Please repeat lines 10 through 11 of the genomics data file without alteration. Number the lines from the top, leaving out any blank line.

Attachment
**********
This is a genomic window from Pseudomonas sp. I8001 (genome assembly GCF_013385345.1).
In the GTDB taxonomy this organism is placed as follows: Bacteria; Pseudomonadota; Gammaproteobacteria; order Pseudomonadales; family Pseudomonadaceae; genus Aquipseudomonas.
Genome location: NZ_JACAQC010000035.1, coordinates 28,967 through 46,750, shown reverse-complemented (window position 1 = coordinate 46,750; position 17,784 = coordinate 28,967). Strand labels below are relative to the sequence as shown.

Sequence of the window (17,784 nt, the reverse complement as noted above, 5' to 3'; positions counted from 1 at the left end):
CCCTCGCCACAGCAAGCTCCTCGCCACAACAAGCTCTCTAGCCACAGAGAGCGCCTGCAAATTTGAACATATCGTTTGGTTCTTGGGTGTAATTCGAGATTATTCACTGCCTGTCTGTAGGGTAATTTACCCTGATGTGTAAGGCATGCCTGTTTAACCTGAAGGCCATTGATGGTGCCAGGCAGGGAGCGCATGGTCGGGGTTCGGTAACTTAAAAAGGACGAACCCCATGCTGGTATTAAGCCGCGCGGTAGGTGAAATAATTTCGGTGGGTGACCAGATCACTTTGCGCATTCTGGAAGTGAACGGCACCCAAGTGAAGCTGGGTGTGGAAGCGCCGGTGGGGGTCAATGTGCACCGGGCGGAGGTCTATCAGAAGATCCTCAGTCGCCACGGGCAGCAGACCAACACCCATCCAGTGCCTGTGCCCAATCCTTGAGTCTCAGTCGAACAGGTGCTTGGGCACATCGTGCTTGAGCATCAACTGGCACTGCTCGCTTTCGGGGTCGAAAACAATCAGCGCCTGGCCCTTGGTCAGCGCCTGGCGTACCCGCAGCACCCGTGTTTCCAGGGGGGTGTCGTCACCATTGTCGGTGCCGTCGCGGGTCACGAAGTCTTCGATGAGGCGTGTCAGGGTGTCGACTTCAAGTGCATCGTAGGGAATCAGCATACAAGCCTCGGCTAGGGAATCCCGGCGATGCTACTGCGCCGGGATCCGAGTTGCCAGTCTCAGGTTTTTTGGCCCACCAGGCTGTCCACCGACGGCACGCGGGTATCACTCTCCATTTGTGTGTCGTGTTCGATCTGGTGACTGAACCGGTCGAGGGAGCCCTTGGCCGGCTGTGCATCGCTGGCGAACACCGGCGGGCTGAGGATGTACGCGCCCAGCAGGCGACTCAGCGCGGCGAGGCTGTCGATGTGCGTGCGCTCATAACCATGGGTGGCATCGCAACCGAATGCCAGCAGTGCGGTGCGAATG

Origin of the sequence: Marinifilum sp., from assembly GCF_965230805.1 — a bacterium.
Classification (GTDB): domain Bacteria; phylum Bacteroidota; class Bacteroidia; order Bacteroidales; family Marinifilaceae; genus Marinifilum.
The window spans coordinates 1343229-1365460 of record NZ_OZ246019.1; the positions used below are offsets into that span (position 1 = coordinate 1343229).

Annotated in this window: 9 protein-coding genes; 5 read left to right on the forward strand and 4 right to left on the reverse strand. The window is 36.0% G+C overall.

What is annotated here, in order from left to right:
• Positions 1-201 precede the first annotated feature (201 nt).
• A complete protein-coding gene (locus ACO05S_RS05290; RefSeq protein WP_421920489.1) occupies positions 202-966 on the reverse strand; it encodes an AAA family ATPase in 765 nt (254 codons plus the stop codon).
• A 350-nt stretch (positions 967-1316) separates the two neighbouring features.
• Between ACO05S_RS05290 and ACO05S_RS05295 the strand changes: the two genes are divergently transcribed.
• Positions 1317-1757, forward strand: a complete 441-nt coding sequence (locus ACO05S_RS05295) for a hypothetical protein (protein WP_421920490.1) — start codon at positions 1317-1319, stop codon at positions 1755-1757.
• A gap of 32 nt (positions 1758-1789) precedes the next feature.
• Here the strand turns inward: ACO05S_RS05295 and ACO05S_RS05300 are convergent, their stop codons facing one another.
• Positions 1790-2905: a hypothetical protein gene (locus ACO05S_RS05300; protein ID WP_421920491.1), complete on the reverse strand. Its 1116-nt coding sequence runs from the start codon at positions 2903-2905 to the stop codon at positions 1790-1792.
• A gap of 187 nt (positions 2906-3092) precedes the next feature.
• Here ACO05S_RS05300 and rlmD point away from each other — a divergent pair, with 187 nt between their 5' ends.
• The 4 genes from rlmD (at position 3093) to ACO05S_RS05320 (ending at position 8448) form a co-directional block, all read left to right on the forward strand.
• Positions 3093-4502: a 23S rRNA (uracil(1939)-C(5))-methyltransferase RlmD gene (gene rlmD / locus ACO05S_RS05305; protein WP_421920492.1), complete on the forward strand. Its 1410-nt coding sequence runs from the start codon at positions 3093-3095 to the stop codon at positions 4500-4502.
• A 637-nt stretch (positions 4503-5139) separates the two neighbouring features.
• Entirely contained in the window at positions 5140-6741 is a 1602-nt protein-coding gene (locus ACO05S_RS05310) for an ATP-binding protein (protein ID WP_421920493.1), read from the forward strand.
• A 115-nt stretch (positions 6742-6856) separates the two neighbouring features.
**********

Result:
What is annotated here, in order from left to right:
• Positions 1-201 precede the first annotated feature (201 nt).